Thursday evening at Appalachian State University’s Valborg Theatre, the Department of Theatre and Dance presented a thought-provoking performance of American playwright Branden Jacobs-JenkinsEverybody. Adapted from the medieval morality play Everyman which was itself a translation of the Dutch play Elckerlijc, Everybody employs personified abstract qualities as the characters (like Joy, Sadness, and Disgust in Disney Pixar’s Inside Out!) and offers a spirited and abstract allegorical examination of the human condition coming to terms with the inevitability of death. As director and long-time Theatre Arts professor Joel Williams retires from teaching in June, this reflective production on life and morality serves as a poetic farewell to conclude his career in academic theatre.

Though purposefully unclear whether the play unfolds within a dreamscape, a vision, or a theater, the performance begins with a monologue by God (Elonie Quick). She wonders why her beloved creations have so severely deteriorated and disappointed her. Quick, with extraordinary voice manipulation led by sound designer Declan Lynch, seemed to truly feel the words she spoke. By ordering Death (Gabriel Cambre) to bring Everybody (Cielo Gomez) who represents all of humanity on the “journey” of dying, God seeks to hear the life choices made by Everybody and learn why the human experiment has resulted in such chaos. Everybody originally takes the form of five Somebodies staged in the audience, and when Death demands they follow him, all five Somebodies beg for time to find someone to accompany them. Afraid to die alone, Everybody desperately seeks out a companion. Abandoned by the embodiments of Friendship (Jordan Warren), Cousin (Gray Fandel) and Kinship (Kalea Fraser), and Stuff (Julian Flaco Suarez-Robles) in the face of Death, Everybody begins to truly believe their life has been a cruel joke. Without human connections or comfort in the end, what is the point?

Alone in the theater, following their debate with their disembodied self (Supriya Sinha) about the meaning of life, Everybody meets Love (Elizabeth Edwards). Only after ruthlessly stripping and breaking them down does Love agrees to accompany Everybody to the afterlife. Running in circles, literally running down the clock, Everybody repeats “I have no control,” “My body is only meat,” and “I surrender.” It was in this scene that I saw Gomez’s portrayal of Everybody as a genuine representation of the human condition. In the rapport between Edwards and Gomez, something broken, yet lovely, was acknowledged and released.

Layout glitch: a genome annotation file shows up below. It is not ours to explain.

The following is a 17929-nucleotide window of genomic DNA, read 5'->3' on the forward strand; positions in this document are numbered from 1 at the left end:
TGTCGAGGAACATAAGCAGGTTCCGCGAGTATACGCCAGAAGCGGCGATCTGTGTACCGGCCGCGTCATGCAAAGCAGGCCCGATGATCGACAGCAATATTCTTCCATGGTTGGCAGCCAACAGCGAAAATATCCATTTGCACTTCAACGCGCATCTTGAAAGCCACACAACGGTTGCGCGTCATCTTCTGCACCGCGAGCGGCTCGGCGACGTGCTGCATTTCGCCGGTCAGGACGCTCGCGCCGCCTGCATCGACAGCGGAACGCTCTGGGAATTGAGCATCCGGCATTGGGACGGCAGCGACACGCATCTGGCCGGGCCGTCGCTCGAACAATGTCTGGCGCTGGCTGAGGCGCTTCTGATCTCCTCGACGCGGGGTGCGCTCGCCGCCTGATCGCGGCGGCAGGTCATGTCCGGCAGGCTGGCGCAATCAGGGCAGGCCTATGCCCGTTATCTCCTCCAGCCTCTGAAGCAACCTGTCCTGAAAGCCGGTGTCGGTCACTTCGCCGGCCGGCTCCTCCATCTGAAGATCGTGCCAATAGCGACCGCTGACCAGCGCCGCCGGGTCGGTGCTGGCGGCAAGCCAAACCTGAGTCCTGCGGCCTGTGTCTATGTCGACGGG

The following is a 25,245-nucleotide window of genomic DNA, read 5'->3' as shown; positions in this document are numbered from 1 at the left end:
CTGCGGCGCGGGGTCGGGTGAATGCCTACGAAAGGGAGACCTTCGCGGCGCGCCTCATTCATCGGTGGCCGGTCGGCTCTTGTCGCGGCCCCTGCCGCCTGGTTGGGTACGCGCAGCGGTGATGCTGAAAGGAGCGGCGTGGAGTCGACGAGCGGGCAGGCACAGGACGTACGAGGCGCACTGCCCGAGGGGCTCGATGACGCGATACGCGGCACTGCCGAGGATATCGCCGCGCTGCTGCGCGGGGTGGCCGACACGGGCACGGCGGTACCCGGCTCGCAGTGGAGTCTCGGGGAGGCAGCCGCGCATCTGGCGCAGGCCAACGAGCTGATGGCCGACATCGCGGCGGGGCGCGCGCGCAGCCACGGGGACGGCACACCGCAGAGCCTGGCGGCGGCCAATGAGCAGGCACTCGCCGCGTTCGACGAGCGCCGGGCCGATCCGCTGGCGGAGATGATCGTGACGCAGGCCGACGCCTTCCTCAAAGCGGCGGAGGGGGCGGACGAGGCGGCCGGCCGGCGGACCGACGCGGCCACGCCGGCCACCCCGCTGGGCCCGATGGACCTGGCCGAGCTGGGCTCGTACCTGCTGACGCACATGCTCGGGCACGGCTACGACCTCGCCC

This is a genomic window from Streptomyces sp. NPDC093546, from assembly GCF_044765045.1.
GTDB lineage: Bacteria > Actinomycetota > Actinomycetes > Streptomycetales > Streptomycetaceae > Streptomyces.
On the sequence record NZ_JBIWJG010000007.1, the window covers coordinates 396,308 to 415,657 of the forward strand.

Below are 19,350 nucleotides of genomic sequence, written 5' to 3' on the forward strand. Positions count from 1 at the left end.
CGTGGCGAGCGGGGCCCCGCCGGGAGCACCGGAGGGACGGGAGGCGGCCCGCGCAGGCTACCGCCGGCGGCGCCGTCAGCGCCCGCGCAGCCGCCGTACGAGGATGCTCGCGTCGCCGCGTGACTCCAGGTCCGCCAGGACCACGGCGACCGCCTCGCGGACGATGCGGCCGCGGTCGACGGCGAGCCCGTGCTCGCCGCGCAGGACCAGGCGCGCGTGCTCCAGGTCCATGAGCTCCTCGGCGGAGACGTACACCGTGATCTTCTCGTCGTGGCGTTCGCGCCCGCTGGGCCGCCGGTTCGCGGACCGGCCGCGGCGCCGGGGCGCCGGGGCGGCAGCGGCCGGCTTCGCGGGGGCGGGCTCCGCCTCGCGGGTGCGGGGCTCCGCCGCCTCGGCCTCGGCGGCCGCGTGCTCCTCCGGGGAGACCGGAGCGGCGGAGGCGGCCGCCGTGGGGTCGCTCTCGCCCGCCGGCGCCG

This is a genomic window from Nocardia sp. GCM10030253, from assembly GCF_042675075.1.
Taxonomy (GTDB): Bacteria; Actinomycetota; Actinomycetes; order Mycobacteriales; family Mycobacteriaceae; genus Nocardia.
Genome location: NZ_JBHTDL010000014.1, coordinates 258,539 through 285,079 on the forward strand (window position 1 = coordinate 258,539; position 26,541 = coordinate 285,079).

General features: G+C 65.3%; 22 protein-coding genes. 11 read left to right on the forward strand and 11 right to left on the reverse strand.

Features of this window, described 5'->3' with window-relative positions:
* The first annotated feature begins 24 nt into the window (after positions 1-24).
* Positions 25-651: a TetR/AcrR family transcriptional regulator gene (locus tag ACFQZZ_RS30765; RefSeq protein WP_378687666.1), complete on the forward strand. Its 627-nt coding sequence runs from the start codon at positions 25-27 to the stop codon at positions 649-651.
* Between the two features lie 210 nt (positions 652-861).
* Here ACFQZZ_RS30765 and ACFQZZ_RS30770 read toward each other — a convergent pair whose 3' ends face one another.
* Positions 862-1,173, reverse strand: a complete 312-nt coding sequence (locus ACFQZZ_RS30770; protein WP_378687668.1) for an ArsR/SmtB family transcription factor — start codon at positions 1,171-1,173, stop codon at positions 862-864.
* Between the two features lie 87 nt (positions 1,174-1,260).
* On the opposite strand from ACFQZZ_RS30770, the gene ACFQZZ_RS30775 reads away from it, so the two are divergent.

On the brink of death and peering into their grave, Beauty, Strength, Mind, Senses, and Understanding (Quick) appear and join Everybody, only to peel away one by one as the end approached. Right before the point of death, Evil (Blake Lee) arrives and plunders into the grave with Everybody and Love. Mirroring the sad, slow process of our demise where we lose our beauty, our strength, our mind, our senses, and our understanding, the enduring ties between Everybody, Love, and Evil shows what we do take with us: all the love we experience and all the evil we entertain.

Concluding so quickly, with Everybody descending to their death through the ominous “dirt hole” opening of the stage and Understanding quietly noting the necessity to sit and process all that has happened, I was left with so many questions that accumulated throughout the performance, not just about death, but about life, too. Would my friends and family accompany me through death? Is this a question I would even ask of them? Does my “stuff” really belong to me, when upon my death, it will be dispersed? What will happen to my life when I die? Are we to recount all our life choices at the end of it? And if so, just as Everybody questioned, what have I done in my life? What was – what is – its meaning? How do I live my best life, full of meaning?